When Pope Francis makes his first foreign trip as pope to Rio de Janeiro on July 22, protesters who have roiled more than 100 cities in Brazil, clamoring over shoddy public transport and health care, will find a global figure sympathetic to their pleas.
In his first audience as pope, Francis said, “Ah, how I want a poor church, that is for the poor.” In a sermon last week on the Italian island of Lampedusa, where refugees fleeing North Africa and the Middle East drown through the year, the pope decried “an anesthesia of the heart.” In that homily he several times bemoaned “a globalization of indifference.”
As Francis takes his populist theology to the world’s fifth-largest country, Brazil stands as the beacon of Latin America for its free elections and stunning growth. But Brazil is also a case study in a global economic narrative in which unregulated capitalism has compromised democracies of the post-Cold War world.
The occasion for Francis’s July 22 touch down in Rio is World Youth Day, one event outside of Vatican rituals or a White House visit where a pope can expect healthy media attention, unless his talks are boring. That is unlikely, given Francis’s critique of runaway capitalism and the reality awaiting him in Brazil.
The Vatican has announced that the pope will visit a favela, one of the shanty towns that drape the hillsides overlooking Rio. Drug gangs that rule several favelas are an issue as Rio prepares to host the 2016 summer Olympics.
The protests put a spotlight on World Youth Day, the sprawling Catholic festival of faith that draws foreign groups to the host city, with a large financial pump to the local economy. Two million people gathered in Madrid eleven months ago to see Benedict XVI. The former pope chose Rio de Janeiro for the 2013 events that run through July 29, with 3 million people expected.
Brazil is the most populous Catholic country in the world. Despite steady growth of evangelical groups, about 65 percent, or 123 million Brazilians, identify as Catholic. In a move that would be unimaginable in America, where the bishops made insurance-covered contraceptives a political issue to discredit President Obama in the 2012 election, Archbishop Raymundo Damasceno Assis of Aparecida reacted to the June protests, as president of the Brazilian hierarchy, by declaring “solidarity and support to these demonstrations, as long as they are peaceful.”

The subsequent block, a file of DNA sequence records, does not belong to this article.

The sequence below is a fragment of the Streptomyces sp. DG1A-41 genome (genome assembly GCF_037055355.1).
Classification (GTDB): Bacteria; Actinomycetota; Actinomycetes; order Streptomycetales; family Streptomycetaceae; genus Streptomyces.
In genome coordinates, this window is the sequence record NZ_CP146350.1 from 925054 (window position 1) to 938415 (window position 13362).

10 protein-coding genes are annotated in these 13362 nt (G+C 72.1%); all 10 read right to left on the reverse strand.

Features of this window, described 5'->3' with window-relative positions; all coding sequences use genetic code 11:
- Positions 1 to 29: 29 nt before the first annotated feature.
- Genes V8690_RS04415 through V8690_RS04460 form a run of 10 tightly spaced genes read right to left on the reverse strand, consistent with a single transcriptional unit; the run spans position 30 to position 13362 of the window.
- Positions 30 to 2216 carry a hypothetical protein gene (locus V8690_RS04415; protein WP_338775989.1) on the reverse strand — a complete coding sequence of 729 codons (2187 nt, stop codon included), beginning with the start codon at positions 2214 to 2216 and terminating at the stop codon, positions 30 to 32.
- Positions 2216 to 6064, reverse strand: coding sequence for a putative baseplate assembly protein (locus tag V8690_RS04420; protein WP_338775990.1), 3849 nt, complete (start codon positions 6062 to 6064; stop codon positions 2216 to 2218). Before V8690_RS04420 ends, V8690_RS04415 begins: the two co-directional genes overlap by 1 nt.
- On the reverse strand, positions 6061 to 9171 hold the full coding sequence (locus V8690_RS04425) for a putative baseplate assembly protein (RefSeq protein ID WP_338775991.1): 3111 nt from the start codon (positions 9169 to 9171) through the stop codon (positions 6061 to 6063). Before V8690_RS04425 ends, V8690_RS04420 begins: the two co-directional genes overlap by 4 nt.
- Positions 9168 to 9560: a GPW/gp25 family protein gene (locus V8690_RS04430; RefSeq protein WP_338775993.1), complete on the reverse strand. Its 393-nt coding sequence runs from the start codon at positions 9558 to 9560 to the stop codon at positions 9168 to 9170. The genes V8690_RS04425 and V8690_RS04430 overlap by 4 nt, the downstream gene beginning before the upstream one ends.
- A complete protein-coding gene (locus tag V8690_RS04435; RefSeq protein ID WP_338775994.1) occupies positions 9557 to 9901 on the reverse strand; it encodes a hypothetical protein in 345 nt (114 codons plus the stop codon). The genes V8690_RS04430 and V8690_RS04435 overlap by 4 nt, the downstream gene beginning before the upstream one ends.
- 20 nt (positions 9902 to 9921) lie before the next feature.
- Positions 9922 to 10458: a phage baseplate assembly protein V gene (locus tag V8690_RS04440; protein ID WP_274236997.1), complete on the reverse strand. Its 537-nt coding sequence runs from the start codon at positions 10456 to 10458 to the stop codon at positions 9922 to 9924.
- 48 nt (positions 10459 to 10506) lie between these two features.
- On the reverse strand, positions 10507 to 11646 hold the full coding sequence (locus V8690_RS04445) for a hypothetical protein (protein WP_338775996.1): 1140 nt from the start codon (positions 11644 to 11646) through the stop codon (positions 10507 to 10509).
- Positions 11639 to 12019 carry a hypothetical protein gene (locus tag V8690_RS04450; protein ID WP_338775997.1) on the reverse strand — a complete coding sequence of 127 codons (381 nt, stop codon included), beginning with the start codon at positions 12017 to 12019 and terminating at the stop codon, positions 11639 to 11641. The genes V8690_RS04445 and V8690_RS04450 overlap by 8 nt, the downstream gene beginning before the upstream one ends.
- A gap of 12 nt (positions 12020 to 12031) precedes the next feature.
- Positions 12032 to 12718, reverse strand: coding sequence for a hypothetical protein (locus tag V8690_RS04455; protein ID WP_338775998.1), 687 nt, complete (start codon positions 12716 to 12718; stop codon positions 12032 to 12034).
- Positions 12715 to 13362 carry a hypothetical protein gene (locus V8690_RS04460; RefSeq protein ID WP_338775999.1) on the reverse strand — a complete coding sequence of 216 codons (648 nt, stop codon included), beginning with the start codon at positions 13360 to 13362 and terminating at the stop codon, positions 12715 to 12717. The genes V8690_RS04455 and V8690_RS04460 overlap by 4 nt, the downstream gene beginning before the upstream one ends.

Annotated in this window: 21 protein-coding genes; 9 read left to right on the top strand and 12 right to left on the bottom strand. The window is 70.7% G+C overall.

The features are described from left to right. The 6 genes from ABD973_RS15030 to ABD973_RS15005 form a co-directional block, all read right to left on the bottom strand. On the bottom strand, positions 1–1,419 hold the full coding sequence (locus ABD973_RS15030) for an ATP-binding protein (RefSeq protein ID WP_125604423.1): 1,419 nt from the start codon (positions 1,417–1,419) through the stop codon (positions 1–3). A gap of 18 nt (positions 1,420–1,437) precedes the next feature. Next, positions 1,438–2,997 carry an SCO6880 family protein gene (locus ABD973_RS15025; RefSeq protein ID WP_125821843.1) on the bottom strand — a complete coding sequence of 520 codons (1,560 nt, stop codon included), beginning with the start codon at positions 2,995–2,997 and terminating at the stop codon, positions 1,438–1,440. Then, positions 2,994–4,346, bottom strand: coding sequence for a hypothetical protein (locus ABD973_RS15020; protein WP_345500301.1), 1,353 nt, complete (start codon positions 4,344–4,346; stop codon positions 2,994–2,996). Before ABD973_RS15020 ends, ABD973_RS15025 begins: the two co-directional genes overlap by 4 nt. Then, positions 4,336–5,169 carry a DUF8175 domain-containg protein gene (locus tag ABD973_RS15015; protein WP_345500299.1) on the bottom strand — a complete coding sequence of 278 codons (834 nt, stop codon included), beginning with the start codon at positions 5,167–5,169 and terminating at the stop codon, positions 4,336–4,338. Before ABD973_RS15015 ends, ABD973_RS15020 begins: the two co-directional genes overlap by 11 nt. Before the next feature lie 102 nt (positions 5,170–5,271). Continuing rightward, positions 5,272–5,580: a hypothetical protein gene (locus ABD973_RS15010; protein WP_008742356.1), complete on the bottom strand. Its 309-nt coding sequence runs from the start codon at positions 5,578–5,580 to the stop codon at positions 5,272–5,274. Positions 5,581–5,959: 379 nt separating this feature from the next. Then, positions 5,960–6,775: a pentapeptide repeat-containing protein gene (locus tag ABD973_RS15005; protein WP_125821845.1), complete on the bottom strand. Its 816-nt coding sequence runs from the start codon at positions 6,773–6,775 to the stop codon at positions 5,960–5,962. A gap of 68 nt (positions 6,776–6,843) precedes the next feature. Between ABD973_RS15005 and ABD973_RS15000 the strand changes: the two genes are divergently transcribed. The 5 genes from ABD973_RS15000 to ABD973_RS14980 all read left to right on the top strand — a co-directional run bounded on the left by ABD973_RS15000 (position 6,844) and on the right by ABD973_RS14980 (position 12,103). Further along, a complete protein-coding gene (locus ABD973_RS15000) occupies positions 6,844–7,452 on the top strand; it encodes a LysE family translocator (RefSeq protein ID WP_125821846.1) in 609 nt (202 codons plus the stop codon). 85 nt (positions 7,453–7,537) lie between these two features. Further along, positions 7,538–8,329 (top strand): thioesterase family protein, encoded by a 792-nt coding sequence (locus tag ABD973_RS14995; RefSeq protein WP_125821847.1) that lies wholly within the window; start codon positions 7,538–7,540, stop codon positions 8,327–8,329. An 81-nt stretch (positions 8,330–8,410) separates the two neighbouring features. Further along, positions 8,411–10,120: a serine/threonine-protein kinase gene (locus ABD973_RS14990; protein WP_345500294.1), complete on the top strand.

Archbishop Orani Joao Tempesta of Rio de Janeiro predicted that the protests would not affect World Youth Day; he even idealized the protests as “in some ways similar to the spirit of WYD — the desire to work together for a new world, for a new life, a new society.”
Brazil boomed under the popular President Luiz Inacio Lula da Silva (2002-2010), a labor leader who modernized infrastructure and used the nation’s timber, minerals and energy largess for education and to expand the middle class. In Lula’s last year the economy grew 7.5 percent against last year’s sharp drop to a mere 0.9 percent.
But even orchestrated growth has blowback in capitalism shorn of restraints. The Brazil protests spread like a California wildfire. Urban transportation is so slow that “have less” workers spend long stretches getting to and from jobs; health clinics in many areas are clogged and severely understaffed.
Against these daily realities, even in a soccer-obsessed country, many people are galled by big-ticket spending for next year’s World Cup (a $2 billion overrun on new stadiums) and the 2016 Olympics with $10 billion in current costs.
“Most people involved in the mobilization don’t see it as anti-capitalism,” Brian McCann, a Georgetown University professor of history, and author of Throes of "Democracy: Brazil Since 1989" (Zed Press) told GlobalPost. “They feel the kind of capitalism imposed on them is unfair. They’re demanding better services for what they’re paying. The political class has fixed the game, collaborating with the wealthiest investors, major construction or real estate magnates in a way that is enriching the few and complicating the lives of the many.”
Popular resentments do not seem directed at World Youth Day, said McCann. “The demonstrators see it as something closer to them, and their world.”
The surge of protests hit President Dilma Rousseff (Lula’s anointed successor) from the blind side. An economist and former activist who was tortured by Brazil’s military regime a generation ago, Rousseff quickly proposed a “national pact” to legislate corruption as a felony and pledged a $23 billion investment in urban transport with accelerated spending on health services and education.